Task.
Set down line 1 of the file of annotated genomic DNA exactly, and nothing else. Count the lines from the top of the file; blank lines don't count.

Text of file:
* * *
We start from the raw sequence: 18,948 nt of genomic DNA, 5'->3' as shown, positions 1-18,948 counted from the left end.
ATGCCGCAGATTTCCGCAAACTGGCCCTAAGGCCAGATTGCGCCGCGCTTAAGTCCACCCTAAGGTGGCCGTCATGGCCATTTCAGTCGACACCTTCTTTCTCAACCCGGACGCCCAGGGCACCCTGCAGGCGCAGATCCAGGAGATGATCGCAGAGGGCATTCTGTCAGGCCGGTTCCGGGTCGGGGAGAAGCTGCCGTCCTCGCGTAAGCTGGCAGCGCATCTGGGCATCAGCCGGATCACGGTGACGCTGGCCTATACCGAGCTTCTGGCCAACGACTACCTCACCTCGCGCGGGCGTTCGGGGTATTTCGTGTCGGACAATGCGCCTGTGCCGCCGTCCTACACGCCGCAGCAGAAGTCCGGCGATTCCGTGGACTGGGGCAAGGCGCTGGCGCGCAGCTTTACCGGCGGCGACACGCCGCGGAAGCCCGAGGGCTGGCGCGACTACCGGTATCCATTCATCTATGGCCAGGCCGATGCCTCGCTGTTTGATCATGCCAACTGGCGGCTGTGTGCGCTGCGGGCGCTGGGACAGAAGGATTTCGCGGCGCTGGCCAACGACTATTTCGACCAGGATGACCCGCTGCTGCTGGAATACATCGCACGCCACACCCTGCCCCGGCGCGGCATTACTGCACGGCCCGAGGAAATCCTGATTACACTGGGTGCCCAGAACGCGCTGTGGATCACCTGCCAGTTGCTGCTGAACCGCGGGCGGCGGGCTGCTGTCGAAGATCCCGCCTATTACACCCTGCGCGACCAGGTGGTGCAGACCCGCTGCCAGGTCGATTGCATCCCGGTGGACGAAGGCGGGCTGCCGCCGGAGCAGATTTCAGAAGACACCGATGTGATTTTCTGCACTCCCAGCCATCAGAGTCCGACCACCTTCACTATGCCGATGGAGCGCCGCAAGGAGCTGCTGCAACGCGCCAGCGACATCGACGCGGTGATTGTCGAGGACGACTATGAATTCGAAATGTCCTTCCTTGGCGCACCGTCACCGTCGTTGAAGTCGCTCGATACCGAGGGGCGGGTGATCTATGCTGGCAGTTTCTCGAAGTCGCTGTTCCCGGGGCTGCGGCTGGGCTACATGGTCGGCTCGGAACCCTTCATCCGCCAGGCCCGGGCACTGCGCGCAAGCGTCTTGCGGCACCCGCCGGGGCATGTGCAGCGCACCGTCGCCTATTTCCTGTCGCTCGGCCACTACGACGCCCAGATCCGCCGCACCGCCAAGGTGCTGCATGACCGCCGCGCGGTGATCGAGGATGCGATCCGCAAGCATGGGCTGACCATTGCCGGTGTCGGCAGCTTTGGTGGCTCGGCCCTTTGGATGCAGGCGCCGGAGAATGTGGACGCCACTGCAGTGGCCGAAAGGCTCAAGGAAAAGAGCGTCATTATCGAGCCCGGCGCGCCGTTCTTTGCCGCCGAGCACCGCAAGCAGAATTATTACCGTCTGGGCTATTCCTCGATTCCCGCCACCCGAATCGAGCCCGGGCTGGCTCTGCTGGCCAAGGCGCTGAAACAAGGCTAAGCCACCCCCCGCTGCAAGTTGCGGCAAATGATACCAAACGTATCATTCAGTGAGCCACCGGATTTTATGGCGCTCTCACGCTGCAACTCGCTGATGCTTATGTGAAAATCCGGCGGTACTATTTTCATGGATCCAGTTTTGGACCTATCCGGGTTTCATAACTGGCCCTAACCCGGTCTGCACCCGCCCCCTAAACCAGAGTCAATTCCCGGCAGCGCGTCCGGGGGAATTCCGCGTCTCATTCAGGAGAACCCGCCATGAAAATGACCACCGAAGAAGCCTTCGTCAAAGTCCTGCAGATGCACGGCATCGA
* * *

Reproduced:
We start from the raw sequence: 18,948 nt of genomic DNA, 5'->3' as shown, positions 1-18,948 counted from the left end.